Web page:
Globalization and the Future of Politics

Globalization and the Future of Politics

Course Overview:

The series of processes commonly referred of “globalization” have been heralded as the future of politics for the past quarter century.  Globalization has been said to bring in prosperity, connectivity, inequality, and despair.   This course will take a critical view of how globalization has affected world politics and uses this as a baseline to look forward into the future.  It will be split up into two sections.  First we will look at the nature of the state and the way in which the processes that comprise globalization affect the nation-state, the dominant order of modern international relations.  Second, we will spend some time using these theories as a springboard to imagine the future and its effect on the present.  This course will culminate in students writing a 15-20 page paper that imagines a future based on course theories.  This is not a course designed to give students a series of fact about globalization but instead to ask them critical questions and allow them to come to their own answers on this topic.

Some of these questions will be:
•    What is the state? How important is it to politics in the early 21st century?
•    What is Globalization? Does globalization threaten the state? How?
•    What might this mean for politics in the 21st century and beyond?
•    How do/should we think about the future?
•    How important is the future in acting in the present?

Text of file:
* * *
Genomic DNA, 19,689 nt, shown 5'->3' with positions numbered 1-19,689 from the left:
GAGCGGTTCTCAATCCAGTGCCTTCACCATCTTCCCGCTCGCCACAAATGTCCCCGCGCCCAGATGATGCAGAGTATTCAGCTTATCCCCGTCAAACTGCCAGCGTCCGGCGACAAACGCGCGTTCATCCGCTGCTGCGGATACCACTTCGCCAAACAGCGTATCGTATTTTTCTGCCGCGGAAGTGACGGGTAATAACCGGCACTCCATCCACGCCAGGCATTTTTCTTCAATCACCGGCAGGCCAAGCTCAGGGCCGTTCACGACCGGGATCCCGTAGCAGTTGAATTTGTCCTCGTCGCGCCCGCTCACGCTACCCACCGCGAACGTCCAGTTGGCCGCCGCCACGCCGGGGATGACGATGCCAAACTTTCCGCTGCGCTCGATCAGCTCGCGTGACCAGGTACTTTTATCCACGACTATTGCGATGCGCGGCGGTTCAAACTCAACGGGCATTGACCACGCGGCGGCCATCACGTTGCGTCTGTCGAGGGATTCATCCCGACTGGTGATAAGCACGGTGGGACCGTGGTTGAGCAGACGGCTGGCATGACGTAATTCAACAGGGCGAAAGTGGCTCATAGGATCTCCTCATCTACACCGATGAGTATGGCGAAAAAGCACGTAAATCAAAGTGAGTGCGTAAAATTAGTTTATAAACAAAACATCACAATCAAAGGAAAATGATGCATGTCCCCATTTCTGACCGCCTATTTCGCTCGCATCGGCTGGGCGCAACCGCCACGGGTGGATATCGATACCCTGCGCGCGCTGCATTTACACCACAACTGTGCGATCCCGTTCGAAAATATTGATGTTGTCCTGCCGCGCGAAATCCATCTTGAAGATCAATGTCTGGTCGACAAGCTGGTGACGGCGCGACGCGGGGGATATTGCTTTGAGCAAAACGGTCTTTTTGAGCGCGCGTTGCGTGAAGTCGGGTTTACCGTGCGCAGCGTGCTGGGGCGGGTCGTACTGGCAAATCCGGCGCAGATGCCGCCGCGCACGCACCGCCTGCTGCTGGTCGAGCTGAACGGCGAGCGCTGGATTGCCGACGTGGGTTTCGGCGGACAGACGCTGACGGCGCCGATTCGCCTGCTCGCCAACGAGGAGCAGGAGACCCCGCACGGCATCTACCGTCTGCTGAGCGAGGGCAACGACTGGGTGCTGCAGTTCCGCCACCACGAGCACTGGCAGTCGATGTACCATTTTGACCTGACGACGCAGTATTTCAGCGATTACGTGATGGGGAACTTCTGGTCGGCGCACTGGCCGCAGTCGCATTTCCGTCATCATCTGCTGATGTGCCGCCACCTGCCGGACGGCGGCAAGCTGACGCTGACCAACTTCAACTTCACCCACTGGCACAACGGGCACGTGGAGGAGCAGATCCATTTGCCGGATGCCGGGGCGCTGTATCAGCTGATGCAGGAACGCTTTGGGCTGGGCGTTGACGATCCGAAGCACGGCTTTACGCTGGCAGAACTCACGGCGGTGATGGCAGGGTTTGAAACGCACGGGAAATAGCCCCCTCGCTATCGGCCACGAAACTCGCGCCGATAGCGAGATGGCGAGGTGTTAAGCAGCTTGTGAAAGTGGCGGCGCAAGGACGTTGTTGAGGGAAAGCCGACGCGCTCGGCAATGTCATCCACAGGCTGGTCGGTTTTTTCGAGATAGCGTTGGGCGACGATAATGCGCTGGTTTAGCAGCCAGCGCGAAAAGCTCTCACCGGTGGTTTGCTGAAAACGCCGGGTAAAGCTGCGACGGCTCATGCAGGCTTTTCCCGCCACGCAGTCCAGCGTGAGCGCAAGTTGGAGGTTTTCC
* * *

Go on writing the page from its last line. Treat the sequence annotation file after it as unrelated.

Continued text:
•    Is “globalization” a useful way to imagine the future?

The major goals of this course are:

1.    Construct, recognize, and evaluate arguments about aspects of globalization and the future and form your own viewpoints on critical issues.
2.    Display a basic literacy in the conceptual and theoretical language used by those who study and deal with these issues, especially by linking specific arguments to broader traditions of thought.
3.    Engage opposing points of view in a rigorous but respectful way, which means disagreeing about matters of substance rather than matters of taste, looking for commonly-held facts and principles, and acknowledging the limits of argument alone to resolve all significant differences.

The course will be split up into two sections.  The first will be the “Substantive” part of this course.  Here we will look briefly at the state and then at a series of different processes that are a part of what might be called globalization and how they affect the state.  In the second part of the course we will look at some visions of the future from prognosticators and policy wonks as well as fictional representations.  Here we will concentrate on these visions as a “playground” not only for evaluating visions of the future but also for testing out the theories we discussion in the first section of the course.